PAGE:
Monday, July 11, 2016

Something New

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We feature each week Nicholas Reid's reviews and comments on new and recent books.
“THE QUIET SPECTACULAR” by Laurence Fearnley (Penguin / Random House, $NZ38)
 Here are some basic rules of book-reviewing to which I always at least attempt to adhere when I review a new novel:
                   (a.) Books should be judged BOTH on their style [how well or badly they are written] AND on what they are saying [ideas and social values that they appear to promote or support or ridicule or satirise or dismiss]. I do not believe in an “art for art’s sake approach”, which looks only at style and leads to a sterile aestheticism. But neither do I believe any reviewer should applaud or reject books solely on the basis of their explicit or implicit ideas [which leads to a propagandistic approach]. For fuller exposition of these ideas, see my posting on Henry de Montherlant’s Les Jeunes Filles / PitiePour Les Femmes.
                   (b.) Authors should be given a fair go. A book is not to be dismissed or damned with faint praise because it has one or two questionable elements. [Which book hasn’t?] The whole text should be considered. The book should be read from beginning to end. One of the reasons I set up this blog in the first place was so that I could consider new books in some detail without the tight constraints on length that many magazines and all newspapers impose upon their book-reviewers.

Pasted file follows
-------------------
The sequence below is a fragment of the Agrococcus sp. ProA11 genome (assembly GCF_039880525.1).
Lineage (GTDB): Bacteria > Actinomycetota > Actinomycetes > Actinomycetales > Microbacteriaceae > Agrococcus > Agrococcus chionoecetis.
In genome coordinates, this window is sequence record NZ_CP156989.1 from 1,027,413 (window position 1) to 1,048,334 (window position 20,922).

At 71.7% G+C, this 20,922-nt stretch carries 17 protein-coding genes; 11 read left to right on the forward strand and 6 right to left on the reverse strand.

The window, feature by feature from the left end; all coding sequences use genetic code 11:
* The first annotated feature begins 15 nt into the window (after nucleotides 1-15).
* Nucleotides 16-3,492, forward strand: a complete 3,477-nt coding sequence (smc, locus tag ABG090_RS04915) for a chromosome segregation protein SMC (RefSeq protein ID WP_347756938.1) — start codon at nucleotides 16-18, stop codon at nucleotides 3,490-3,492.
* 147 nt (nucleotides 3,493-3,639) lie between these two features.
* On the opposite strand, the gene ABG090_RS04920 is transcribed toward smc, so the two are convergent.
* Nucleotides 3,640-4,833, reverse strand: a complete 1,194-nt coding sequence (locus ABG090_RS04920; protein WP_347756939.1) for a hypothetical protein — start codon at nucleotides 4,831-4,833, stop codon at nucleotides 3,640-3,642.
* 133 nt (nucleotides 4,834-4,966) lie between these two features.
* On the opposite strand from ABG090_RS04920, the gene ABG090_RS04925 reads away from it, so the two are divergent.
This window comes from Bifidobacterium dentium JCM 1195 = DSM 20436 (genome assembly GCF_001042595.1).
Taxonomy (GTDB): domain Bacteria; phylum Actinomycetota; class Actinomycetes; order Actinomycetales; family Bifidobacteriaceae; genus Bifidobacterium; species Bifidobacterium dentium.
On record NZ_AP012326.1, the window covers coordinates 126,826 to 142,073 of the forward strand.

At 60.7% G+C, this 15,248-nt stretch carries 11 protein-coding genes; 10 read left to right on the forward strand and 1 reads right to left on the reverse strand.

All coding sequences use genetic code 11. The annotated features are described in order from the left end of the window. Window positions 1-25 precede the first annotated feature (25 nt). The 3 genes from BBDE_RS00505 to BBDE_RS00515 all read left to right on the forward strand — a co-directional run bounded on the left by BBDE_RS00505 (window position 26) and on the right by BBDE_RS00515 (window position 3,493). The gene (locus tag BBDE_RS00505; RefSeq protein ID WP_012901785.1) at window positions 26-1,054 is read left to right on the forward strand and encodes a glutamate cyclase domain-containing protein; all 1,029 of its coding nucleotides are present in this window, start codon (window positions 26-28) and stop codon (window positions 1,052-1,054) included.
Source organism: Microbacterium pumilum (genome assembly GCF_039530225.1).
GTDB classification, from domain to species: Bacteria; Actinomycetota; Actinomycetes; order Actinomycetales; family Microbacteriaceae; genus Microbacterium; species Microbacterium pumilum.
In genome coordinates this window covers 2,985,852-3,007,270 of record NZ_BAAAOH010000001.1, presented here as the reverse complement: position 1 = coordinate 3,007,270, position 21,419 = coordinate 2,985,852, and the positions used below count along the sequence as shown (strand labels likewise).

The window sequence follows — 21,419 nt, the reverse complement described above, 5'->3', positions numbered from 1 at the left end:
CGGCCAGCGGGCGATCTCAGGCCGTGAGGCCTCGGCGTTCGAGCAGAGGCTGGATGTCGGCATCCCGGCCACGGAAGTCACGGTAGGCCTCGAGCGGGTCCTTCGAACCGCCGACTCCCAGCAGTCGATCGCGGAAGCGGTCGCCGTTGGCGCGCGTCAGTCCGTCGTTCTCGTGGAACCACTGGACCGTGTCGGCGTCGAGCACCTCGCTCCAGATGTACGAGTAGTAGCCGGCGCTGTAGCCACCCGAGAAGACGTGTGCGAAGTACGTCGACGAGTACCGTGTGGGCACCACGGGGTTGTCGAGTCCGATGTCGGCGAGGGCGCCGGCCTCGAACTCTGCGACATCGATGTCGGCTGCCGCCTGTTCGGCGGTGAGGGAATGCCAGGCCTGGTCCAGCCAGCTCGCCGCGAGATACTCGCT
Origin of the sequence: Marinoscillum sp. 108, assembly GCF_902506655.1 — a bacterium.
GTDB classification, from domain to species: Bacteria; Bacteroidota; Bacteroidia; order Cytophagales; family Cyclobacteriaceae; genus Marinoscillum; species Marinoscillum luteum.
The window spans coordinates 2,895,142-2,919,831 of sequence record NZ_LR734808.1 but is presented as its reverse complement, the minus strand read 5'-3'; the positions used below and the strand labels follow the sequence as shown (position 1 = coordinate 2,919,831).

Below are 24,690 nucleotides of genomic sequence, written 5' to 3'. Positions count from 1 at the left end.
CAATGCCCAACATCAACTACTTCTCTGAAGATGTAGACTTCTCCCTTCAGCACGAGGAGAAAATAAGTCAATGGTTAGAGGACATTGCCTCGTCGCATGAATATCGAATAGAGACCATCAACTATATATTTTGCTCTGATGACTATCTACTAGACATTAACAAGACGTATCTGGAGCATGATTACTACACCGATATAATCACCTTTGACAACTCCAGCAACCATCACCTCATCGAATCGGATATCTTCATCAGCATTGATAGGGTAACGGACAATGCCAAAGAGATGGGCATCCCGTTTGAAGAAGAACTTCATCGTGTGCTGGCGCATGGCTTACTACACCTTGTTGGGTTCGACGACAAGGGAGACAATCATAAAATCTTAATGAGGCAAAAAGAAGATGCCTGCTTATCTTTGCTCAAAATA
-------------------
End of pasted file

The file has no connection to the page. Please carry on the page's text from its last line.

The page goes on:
(c.) It is often helpful to consider a new novel in the context of the novelist’s previous work.
                     As all this throat-clearing at the start of a review might have alerted you, I am being very cautious and stating my position clearly because I am about to deliver a very negative verdict on Laurence Fearnley’s latest novel The Quiet Spectacular. Please note that I come to this judgment after having read and duly considered the whole novel. My view does not come out of prejudice. As I noted before on this blog [see the posting TheQuality of Kindness], some months back I suffered an intemperate and foolish attack by a publicist who claimed that I was a malicious person who made it my business to destroy writers’ reputations for the fun of it. With regard to Laurence Fearnley’s previous output, please note that on this blog I wrote mixed, but generally positive, reviews of her novels Reach (2014) and the award-winning The Hut Builder (2011), as well as the memoir Going Up Is Easy, which Fearnley ghost-wrote for her mountaineer friend Lydia Bradey. (I had earlier reviewed her Room and Mother’s Day on platforms other than this blog).